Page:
3. Patients with potential upper gastrointestinal bleeding conditions such as esophageal or gastric varices or congenital or acquired intestinal telangiectases.
  4. Patients with portal hypertension.
  5. Patients with congenital or acquired anomalies of the GI tract such as atresias or stenoses.
  6. Patients who have/experience an intra-operative gastric injury during the implantation procedure, such as a gastric perforation at or near the location of the intended band placement.
  7. Patients with cirrhosis.
  8. Patients with chronic pancreatitis.
  9. Patients who are addicted to alcohol and/or drugs.
  10. Patients under 14 years of age (adolescent patients 14 to 17 years of age must be post-pubescent).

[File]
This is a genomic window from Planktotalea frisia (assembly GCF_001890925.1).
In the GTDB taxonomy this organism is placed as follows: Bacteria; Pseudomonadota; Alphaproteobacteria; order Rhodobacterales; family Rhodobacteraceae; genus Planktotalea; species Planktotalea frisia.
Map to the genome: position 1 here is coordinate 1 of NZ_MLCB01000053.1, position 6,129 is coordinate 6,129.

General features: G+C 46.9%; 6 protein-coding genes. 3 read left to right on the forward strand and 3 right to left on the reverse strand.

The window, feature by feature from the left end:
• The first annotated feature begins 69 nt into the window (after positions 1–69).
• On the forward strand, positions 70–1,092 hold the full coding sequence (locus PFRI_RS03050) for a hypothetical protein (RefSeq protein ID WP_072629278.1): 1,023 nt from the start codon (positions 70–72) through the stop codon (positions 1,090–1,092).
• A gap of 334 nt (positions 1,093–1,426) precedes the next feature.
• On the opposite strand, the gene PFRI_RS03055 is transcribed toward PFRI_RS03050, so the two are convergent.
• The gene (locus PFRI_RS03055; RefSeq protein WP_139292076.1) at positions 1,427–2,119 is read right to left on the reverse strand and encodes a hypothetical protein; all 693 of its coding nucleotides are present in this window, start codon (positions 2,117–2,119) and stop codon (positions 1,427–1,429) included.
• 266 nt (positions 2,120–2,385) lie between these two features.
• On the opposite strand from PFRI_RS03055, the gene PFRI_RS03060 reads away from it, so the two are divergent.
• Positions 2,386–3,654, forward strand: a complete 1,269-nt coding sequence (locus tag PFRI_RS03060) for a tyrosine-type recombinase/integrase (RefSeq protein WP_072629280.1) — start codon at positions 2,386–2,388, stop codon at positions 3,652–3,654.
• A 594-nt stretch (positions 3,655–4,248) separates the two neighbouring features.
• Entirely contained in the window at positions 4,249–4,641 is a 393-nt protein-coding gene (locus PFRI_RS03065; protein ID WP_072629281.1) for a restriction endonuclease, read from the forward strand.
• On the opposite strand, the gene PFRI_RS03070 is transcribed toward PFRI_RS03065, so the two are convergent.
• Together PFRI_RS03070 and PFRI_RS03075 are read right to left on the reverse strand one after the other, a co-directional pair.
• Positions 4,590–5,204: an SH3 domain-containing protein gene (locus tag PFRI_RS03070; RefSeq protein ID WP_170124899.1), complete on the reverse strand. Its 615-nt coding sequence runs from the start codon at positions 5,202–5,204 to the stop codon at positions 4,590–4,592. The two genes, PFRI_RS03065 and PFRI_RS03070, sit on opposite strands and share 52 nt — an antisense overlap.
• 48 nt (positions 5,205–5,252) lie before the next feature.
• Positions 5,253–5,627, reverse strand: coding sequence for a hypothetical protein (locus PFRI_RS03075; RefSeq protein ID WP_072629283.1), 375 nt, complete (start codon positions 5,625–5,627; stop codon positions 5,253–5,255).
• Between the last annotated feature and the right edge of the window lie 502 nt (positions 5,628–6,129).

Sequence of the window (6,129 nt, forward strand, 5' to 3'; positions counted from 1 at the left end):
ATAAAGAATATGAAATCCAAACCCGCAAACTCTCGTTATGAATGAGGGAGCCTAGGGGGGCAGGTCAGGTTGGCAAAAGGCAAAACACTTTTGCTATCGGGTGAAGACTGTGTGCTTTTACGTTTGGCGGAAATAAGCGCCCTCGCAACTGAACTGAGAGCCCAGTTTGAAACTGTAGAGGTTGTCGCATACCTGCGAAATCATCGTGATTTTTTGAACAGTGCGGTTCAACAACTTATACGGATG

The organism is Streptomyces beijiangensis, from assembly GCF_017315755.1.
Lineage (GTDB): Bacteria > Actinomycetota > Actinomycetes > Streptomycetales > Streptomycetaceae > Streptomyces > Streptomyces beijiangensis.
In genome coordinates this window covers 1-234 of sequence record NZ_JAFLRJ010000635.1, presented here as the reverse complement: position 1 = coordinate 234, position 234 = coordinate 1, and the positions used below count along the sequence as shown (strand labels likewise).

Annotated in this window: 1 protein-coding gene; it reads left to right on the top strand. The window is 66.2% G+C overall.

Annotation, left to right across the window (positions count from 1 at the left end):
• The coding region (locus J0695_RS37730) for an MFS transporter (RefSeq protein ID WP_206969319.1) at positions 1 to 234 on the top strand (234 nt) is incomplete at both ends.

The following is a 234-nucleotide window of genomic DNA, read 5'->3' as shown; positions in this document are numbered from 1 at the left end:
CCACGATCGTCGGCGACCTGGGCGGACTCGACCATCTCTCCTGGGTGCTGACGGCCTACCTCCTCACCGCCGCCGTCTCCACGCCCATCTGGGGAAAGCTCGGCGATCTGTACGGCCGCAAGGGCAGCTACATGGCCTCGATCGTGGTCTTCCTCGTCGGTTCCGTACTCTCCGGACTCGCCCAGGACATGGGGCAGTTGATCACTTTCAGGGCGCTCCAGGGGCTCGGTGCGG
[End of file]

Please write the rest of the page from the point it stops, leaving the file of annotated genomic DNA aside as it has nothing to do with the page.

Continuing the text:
11. Patients who have an infection anywhere in their body or where the possibility of contamination prior to or during the surgery exists.
  12. Patients on chronic, long-term steroid treatment.
  13. Patients who are unable or unwilling to comply with dietary restrictions that are required by this procedure.
  14. Patients who are known to have, or suspected to have, an allergic reaction to materials contained in the system or who have exhibited pain intolerance to implanted devices.
  15. Patients or family members with a known diagnosis or pre-existing symptoms of autoimmune connective-tissue disease such as systemic lupus erythematosus or scleroderma.
  16. Pregnancy: Placement of the Lap-Band AP® System is contraindicated for patients who currently are or may be pregnant. Patients who become pregnant after band placement may require deflation of their bands.